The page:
World Affairs Brief, August 10, 2018 Commentary and Insights on a Troubled World.
Copyright Joel Skousen. Partial quotations with attribution permitted. Cite source as Joel Skousen’s World Affairs Brief (http://www.worldaffairsbrief.com).
THE PUBLIC/PRIVATE WAR AGAINST FREE SPEECH
Alex Jones is the most prominent conservative fighting a battle against censorship and financial revenue as the major internet media platforms ban his content and refuse to pay him for his popular content. The Powers That Be (PTB) are working every angle to bankrupt Alex. It started months ago when YouTube denied him his advertizing revenue from the millions of viewers who watched his video commentaries. Then an establishment legal firm conjured up a lawsuit against Jones on behalf of several Sandy Hook families complaining they have been threatened and harassed by Jones supporters. This week it mushroomed to an outright censorship ban on Facebook, Youtube, the Apple Store, Spotify and others after CNN orchestrated a pressure campaign against him and targeted all the major social media tech giants. Supposedly, Alex is guilty of “hate speech,” one of those nebulous and political correct epithets that can be skewed to cover almost any criticism of anyone else. The claim of hate speech itself, if left to stand, is a major attack on the principle of free speech. This week I’ll discuss the backlash in support of Jones, and the issue of whether these are strictly private companies are, in fact, really public/private partnerships akin to public utilities that should not be able to suppress free speech.
Is It Illegal to Censor Jones? This is bound to become more of an issue as this attack on free speech continues and expands against other conservative, conspiratorial voices. The first question is “Are these companies truly private?” If yes, then they can do whatever they want on their social media platform. Or can they?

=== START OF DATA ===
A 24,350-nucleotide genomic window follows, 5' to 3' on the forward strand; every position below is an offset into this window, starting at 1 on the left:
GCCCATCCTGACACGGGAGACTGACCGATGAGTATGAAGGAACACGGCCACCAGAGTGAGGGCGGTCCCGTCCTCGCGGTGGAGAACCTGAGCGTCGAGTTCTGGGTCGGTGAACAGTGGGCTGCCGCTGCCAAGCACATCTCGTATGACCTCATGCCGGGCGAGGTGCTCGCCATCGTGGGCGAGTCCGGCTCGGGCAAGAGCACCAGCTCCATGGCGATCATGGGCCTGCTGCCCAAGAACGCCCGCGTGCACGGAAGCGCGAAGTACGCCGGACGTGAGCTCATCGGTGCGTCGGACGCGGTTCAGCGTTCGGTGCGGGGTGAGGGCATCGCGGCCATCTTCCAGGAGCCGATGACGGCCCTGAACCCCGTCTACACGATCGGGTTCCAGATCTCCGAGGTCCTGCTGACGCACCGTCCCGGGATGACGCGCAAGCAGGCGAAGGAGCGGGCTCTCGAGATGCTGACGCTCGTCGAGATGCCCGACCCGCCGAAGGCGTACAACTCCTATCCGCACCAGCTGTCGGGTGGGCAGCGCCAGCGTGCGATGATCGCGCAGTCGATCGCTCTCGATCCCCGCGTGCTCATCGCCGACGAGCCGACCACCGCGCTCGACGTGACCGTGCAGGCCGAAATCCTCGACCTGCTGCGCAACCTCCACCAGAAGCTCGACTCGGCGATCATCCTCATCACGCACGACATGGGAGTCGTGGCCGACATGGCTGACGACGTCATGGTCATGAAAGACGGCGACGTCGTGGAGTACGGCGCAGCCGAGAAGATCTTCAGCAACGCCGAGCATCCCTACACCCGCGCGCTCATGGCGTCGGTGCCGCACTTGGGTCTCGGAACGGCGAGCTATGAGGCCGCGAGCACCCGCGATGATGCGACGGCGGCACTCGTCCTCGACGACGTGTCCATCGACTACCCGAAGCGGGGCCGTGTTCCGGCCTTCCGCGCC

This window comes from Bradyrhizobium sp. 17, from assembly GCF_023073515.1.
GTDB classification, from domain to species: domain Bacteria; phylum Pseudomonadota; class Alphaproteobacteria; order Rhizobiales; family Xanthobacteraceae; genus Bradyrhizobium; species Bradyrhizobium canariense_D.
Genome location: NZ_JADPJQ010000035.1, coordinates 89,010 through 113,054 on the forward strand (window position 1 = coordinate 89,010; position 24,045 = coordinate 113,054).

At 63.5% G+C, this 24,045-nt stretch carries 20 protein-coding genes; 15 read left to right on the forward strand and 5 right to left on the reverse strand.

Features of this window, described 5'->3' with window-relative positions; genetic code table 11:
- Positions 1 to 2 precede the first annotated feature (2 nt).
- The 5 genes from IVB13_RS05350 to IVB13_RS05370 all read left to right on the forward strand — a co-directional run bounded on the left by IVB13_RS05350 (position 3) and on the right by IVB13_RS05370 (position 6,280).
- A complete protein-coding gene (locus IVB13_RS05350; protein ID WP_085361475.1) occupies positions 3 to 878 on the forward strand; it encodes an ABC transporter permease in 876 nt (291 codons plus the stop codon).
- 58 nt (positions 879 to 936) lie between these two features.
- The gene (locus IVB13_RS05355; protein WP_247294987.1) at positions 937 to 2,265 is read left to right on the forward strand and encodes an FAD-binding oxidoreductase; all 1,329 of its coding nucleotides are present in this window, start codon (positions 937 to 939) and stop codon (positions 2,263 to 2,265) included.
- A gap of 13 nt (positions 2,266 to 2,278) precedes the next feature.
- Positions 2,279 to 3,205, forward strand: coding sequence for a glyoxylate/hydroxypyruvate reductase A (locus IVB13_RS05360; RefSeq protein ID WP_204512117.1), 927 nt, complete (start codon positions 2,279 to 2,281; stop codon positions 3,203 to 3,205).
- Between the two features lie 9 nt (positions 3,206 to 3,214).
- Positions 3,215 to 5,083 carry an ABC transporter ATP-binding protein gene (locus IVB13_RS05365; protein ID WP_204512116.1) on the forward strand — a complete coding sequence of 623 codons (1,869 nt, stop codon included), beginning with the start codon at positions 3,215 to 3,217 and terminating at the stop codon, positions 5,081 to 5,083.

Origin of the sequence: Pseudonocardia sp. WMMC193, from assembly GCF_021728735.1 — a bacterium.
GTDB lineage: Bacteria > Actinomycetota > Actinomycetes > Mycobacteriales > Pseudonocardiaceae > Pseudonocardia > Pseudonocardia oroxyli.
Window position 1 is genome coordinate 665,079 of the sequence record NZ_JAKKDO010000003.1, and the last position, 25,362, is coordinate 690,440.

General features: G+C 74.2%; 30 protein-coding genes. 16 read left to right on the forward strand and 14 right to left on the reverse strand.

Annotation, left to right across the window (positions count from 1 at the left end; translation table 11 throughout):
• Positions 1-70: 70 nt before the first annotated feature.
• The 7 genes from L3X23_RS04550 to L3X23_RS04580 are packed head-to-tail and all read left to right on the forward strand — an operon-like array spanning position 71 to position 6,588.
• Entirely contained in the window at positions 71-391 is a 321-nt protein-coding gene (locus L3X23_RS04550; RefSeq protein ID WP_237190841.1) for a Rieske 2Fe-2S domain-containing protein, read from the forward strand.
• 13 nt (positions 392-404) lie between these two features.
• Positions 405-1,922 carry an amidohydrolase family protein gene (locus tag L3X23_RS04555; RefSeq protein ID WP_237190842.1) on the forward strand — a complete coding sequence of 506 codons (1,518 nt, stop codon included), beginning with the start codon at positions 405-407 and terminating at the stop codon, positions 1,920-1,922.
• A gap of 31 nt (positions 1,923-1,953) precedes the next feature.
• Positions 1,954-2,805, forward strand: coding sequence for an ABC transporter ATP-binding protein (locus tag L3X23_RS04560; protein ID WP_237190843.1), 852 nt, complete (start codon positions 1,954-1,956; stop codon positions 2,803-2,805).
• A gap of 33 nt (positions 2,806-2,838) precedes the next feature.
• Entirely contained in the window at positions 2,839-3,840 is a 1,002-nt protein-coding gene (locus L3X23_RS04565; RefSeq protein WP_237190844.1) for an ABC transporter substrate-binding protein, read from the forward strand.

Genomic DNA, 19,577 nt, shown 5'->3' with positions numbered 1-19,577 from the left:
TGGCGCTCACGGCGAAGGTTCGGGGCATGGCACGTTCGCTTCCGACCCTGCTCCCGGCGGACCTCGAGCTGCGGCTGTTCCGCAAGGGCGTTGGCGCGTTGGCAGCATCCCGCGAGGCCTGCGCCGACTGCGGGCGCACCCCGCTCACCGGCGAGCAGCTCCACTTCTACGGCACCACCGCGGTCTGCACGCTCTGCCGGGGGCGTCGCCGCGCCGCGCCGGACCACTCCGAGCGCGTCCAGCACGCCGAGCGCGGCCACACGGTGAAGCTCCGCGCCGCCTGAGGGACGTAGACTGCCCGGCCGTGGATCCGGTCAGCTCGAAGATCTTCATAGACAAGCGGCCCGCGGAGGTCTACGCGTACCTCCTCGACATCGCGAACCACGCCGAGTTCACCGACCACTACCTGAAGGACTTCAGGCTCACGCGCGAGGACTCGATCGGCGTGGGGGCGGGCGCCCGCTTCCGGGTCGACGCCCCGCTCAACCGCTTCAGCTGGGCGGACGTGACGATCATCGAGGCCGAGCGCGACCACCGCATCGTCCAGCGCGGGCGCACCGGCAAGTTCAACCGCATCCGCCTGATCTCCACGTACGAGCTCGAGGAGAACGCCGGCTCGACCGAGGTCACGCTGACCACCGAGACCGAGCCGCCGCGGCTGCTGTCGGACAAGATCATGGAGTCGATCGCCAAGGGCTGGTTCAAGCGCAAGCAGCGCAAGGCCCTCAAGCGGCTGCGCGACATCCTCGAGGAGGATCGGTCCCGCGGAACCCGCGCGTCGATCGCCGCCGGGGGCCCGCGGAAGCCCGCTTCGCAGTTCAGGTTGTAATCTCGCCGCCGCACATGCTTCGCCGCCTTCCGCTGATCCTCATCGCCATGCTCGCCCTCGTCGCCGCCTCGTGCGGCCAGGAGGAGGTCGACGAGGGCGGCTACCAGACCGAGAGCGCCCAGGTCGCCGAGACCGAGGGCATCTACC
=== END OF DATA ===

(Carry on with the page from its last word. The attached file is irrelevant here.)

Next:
According to the reigning legal argument in civil rights and anti-discrimination circles, once you (as a private person or private company) open your business to the public, you are no longer private as to your ability to discriminate. I oppose this expansive view against the privacy of property, but as long as it is accepted by the Left, it can and should be used against them.
These social media companies are clearly inviting all the public to participate and thus are not free to discriminate. That is perhaps why they are justifying this in the name of “hate speech,” as if that gives them a legitimate test of criminality that allows for discrimination. As I and others have pointed out, you can’t make hatred illegal any more than you can any form of negative opinion against another is illegal. In fact, if there was ever was an outpouring of hatred here, it is against Alex Jones and his points of view.
You can outlaw incitement to violence, and it appears they are trying to equate hate speech to violence, as if they are always synonymous, but they are not. Only when someone is yelling hateful speech and directly inciting violence is this true, but the Left is trying to expand the view of hate speech backward to any negative criticism of someone. Point of fact: there is no way to draw the line except at the most violent prone end of the incitement spectrum. Everything less than that has to be protected speech or Free Speech is gone. Continue reading “Skousen: Is It Illegal to Censor Alex Jones?”